Salvation by Gregory Orekhov in Venice

Published on May 10, 2019

On 9th of May Gregory Orekhov’s installation entitled Salvation was officially opened for public in Venice. The metaphor of saving the facade of a venetian palazzo is an artistic intervention, a visual SOS, a public call to search for historical, social and spiritual salvation of the world.

The site-specific installation evokes the feeling of a conflict among the audience that witnesses a contradiction between institutional criticism, on one hand, and material nature of objects, on the other. Those who saw the installation that night were bound to take it in on a perceptual level. Being non-commercial in its nature, Venice biennale is a favorite platform to criticize commodification of art and turn towards institutional tools (fairs, galleries, auctions) that make this practice culturally legitimate. Those who attended the inauguration of Salvation could make their own choice using their instincts: inquire about the price and buy one of the life savers, take one free of charge or simply observe. “Every time my goal is to create art that touches the soul. I certainly do not think that an artist should attempt to pose as a Savior, but rather play a modest, yet an essential role – to give people a life saver...”, Gregory Orekhov.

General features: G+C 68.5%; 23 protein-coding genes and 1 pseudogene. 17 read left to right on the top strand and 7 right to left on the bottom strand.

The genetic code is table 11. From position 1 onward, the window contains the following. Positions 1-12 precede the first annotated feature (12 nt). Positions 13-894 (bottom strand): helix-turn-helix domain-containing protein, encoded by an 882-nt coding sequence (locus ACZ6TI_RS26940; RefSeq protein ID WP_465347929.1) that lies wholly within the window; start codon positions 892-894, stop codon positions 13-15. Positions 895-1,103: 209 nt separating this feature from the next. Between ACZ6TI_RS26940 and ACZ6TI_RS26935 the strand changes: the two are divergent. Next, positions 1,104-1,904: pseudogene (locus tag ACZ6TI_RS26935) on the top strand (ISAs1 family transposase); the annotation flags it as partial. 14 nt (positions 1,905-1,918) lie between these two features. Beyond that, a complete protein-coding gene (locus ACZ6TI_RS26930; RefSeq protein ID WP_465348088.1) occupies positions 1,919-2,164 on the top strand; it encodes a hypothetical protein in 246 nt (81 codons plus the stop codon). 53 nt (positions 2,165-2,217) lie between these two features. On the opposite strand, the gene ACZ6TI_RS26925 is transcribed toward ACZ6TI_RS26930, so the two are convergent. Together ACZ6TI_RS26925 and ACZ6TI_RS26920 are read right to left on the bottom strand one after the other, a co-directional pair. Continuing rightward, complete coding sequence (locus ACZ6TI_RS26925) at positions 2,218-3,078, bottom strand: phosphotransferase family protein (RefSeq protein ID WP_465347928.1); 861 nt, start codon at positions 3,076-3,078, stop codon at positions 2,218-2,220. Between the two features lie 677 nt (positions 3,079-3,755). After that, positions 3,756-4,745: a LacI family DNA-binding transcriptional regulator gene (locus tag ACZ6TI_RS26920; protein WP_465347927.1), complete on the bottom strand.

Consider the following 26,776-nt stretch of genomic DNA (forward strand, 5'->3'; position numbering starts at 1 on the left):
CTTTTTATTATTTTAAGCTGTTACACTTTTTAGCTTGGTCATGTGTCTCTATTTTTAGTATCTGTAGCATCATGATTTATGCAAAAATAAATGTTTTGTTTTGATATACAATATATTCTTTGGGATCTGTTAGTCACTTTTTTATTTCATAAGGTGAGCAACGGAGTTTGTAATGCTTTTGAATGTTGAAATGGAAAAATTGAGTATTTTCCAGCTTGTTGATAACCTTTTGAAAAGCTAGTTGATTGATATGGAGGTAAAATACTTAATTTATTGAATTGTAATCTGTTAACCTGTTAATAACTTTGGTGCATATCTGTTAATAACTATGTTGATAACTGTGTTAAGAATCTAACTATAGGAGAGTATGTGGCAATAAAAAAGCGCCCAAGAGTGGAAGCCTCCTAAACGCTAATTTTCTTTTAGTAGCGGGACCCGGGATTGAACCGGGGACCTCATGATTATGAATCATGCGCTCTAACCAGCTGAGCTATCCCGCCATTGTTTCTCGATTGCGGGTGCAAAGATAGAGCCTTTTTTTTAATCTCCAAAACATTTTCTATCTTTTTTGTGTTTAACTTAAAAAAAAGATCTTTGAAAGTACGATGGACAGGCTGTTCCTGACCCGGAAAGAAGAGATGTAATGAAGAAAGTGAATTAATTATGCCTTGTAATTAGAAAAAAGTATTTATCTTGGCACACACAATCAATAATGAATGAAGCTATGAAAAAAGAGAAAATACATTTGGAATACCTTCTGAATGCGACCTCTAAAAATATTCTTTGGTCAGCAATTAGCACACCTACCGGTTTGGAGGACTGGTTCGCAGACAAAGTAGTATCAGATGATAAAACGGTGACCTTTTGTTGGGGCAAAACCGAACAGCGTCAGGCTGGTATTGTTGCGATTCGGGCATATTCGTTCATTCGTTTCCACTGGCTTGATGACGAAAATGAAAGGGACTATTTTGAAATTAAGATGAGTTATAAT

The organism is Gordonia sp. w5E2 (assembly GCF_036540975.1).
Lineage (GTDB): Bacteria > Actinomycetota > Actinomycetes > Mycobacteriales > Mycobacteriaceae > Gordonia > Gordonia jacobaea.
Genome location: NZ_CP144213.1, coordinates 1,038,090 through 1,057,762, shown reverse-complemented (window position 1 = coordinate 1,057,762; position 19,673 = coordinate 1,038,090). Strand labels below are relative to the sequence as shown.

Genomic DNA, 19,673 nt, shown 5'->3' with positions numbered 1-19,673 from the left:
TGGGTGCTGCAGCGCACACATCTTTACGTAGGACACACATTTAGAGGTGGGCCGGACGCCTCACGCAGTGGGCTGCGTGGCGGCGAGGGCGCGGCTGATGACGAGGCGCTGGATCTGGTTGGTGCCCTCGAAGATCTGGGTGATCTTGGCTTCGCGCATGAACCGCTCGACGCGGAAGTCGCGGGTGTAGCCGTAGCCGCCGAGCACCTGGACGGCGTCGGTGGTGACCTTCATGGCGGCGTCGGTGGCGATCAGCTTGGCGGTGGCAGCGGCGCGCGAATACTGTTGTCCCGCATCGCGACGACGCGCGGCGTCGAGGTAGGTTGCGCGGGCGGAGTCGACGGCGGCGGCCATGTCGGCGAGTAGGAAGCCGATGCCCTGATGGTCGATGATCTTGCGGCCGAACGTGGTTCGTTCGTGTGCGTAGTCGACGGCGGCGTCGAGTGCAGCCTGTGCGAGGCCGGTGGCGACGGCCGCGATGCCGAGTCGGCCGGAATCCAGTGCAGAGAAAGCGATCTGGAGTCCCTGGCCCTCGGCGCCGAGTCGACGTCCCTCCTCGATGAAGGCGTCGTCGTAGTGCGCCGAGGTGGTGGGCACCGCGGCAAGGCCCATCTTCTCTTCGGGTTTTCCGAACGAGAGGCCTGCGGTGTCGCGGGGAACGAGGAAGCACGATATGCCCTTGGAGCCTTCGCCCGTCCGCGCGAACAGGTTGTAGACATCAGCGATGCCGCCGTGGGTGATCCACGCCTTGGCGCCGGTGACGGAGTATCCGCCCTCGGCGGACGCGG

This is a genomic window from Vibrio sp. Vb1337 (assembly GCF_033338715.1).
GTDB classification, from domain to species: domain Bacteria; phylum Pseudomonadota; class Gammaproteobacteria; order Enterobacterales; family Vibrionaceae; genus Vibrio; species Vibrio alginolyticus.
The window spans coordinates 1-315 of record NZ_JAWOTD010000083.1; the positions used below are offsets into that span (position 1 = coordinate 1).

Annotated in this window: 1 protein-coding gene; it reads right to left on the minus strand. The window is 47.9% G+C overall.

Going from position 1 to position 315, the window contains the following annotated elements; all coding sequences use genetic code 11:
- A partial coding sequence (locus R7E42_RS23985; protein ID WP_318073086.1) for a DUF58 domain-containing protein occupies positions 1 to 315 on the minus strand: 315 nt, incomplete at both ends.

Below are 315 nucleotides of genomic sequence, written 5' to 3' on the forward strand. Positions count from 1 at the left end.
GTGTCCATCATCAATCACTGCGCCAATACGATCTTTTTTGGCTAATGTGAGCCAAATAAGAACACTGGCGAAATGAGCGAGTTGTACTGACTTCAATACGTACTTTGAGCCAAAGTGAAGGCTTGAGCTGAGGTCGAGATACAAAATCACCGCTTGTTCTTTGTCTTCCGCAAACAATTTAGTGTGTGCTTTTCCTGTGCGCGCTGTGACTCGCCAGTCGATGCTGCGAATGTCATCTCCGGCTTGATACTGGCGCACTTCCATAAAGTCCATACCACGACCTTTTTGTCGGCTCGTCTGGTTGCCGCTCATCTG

The first image of a life saver dates back to the XV century and was made by Leonardo da Vinci.


The installation was meant as a step outside of the strictly aesthetic sphere into socio-political and historical ground. It’s not by chance that the opening of Gregory Orekhov’s Salvation took place on the Victory day, Russia’s important public holiday commemorating the official end of World War II, a terrifying, brutal and violent fight of the World against fascism. In Russia, there’s still a predominant view that it was Joseph Stalin, Supreme Commander-in Chief of the Soviet Union, was the one who played a key role in crashing the Nazi Germany. Many consider him as a savior. Nevertheless, facts and numbers show that it wasn’t Stalin who won the war, but rather the people, despite the actions of the Supreme Commander whose mistakes and repressions only increased the price of the war that had already been very high.